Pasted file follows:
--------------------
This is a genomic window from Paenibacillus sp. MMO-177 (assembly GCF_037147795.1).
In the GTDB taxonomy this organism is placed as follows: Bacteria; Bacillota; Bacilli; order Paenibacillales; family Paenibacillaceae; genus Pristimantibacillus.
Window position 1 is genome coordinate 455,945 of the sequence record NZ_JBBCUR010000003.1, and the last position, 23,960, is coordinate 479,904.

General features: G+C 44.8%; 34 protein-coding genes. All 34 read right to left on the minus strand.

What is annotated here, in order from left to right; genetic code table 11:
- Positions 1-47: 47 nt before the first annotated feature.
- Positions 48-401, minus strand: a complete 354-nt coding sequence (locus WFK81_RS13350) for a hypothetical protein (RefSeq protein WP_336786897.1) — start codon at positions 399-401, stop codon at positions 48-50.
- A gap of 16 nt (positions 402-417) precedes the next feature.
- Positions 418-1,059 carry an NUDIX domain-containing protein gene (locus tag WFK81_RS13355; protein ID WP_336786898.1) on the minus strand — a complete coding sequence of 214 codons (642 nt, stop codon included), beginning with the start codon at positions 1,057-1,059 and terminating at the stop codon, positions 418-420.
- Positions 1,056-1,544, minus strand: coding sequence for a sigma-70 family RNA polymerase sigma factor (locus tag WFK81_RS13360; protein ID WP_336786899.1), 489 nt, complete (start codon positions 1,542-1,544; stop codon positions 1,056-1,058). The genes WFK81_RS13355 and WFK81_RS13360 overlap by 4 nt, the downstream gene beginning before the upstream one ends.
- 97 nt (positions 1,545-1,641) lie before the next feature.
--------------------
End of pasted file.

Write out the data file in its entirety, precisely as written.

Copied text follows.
This is a genomic window from Paenibacillus sp. MMO-177 (assembly GCF_037147795.1).
In the GTDB taxonomy this organism is placed as follows: Bacteria; Bacillota; Bacilli; order Paenibacillales; family Paenibacillaceae; genus Pristimantibacillus.
Window position 1 is genome coordinate 455,945 of the sequence record NZ_JBBCUR010000003.1, and the last position, 23,960, is coordinate 479,904.

General features: G+C 44.8%; 34 protein-coding genes. All 34 read right to left on the minus strand.

What is annotated here, in order from left to right; genetic code table 11:
- Positions 1-47: 47 nt before the first annotated feature.
- Positions 48-401, minus strand: a complete 354-nt coding sequence (locus WFK81_RS13350) for a hypothetical protein (RefSeq protein WP_336786897.1) — start codon at positions 399-401, stop codon at positions 48-50.
- A gap of 16 nt (positions 402-417) precedes the next feature.
- Positions 418-1,059 carry an NUDIX domain-containing protein gene (locus tag WFK81_RS13355; protein ID WP_336786898.1) on the minus strand — a complete coding sequence of 214 codons (642 nt, stop codon included), beginning with the start codon at positions 1,057-1,059 and terminating at the stop codon, positions 418-420.
- Positions 1,056-1,544, minus strand: coding sequence for a sigma-70 family RNA polymerase sigma factor (locus tag WFK81_RS13360; protein ID WP_336786899.1), 489 nt, complete (start codon positions 1,542-1,544; stop codon positions 1,056-1,058). The genes WFK81_RS13355 and WFK81_RS13360 overlap by 4 nt, the downstream gene beginning before the upstream one ends.
- 97 nt (positions 1,545-1,641) lie before the next feature.